The extracted whole blood DNA was used as a template for fluorescence quantitative PCR to determine the EBV viral load. The PCR forward and reverse primers were RTP885-F (5′-GGCCAGAGGTAAGTGGACTTTAAT-3′) and RTP885-R (5′GGGGACCCTGAGACGGG-3′), respectively. The probe sequence was RTP885-P (5′CCCAACACTCCACCACACCCAGGC-3′). The target gene fragment was 96 bp in length. PCR reaction system included the following: 1μL of the DNA template, 5 μL of 2 TaqMan Fast qPCR Master Mix, 0.2 μL each of 10 μmol/L forward and reverse primer, 0.2 μL of 10 μmol/L probe, and 3.4 μL of ddH20. PCR reaction conditions were as follows: pre-denaturation at 94 °C for 3 min; followed by 45 cycles including denaturation at 94 °C for 5 s, annealing at 57 °C for 15 s, and extension at 72 °C for 30 s. The CT value was compared with the standard curve of EBV plasmid XM885-2–1 (2, 788 bp) to obtain the EBV viral load of the patient.

EBV typing

The extracted saliva DNA was used as the template for PCR in EBV typing. The PCR forward and reverse primers were EBNA3C-F (AGAAGGGGAGCGTGTGTTGT) and EBNA3C-R (GGCTCGTTTTTGACGTCGGC), respectively. Each PCR reaction system included the following: 1 μL of the DNA template, 2.5 μL of 10 × PCR buffer, 2 μL of 25 mmol/L MgCl2, 0.5 μL of 2 mmol/L each dNTP, 1 μL each of the 10 μmol/L forward and reverse primer, 2.5 U of Taq DNA polymerase, and 16.5 μL of ddH20. The PCR reaction conditions were as follows: pre-denaturation at 94 °C for 5 min; followed by 35 cycles including denaturation at 94 °C for 30 s, annealing at 58 °C for 35 s, and extension at 72 °C for 30 s. Then, 5 μL of the PCR product were aliquoted and electrophoresed on a 1% agarose gel for 45 min (electrophoresis parameters: 150 V and 100 mA). Finally, the agar gel was stained with ethidium bromide, and the bands were observed under UV light to determine EBV subtypes. An amplification product of 153 bp for EBV type 1 and a product of 246 bp for EBV type 2.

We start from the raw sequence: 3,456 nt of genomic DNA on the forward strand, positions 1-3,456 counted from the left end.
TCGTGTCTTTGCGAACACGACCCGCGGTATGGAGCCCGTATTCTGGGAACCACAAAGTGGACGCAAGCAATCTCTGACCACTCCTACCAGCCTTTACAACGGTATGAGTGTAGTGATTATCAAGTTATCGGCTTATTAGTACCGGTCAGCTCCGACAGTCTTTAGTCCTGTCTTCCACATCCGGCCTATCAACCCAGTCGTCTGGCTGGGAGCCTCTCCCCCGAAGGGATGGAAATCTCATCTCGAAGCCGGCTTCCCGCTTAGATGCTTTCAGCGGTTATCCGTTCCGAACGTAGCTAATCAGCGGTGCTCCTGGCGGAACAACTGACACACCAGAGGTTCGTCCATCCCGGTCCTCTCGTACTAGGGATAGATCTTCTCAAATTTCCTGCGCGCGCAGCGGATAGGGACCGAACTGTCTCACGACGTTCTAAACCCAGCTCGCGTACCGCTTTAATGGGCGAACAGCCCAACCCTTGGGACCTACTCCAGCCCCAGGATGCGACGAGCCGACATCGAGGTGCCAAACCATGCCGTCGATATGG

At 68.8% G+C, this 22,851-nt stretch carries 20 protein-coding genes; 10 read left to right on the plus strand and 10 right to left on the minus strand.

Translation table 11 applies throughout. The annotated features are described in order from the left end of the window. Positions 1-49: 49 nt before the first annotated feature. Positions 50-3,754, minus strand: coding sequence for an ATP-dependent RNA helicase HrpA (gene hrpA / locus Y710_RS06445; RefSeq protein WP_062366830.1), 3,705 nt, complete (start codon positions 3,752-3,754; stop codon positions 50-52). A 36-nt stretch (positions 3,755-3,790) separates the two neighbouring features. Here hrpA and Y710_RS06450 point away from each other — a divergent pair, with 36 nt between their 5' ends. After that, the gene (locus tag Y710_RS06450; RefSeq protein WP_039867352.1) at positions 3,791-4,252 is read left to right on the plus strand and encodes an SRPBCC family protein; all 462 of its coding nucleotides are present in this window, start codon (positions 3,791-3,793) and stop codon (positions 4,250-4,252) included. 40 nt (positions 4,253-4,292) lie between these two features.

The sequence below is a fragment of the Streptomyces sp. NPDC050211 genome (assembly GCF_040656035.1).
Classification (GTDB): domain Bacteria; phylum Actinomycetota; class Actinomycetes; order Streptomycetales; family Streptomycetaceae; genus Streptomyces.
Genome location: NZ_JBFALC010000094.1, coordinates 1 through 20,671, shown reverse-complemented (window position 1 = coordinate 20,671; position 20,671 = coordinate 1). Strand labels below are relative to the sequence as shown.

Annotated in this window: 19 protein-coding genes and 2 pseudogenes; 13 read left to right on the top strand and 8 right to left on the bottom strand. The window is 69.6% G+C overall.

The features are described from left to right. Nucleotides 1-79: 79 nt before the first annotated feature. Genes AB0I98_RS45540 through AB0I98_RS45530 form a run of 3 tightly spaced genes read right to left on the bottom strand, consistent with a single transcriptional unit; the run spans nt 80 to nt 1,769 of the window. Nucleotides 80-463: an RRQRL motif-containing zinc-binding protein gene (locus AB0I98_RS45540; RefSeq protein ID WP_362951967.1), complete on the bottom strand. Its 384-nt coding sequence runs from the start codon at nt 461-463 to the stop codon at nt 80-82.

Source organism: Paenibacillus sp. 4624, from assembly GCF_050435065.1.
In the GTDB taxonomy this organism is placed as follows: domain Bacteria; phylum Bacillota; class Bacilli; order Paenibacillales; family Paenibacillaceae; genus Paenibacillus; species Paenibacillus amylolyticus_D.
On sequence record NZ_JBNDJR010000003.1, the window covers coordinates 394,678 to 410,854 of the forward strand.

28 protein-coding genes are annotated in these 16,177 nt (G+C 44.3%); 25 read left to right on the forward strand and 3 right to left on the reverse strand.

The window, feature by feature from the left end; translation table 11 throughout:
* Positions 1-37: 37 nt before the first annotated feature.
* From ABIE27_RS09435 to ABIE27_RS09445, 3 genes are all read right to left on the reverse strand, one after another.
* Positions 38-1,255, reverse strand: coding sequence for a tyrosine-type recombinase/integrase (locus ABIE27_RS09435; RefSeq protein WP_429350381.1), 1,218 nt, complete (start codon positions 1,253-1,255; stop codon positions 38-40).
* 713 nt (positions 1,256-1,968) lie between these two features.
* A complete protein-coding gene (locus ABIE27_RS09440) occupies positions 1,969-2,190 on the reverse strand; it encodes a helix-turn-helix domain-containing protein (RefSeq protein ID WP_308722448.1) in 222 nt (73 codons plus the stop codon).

EBV LMP-1 C-ter sequencing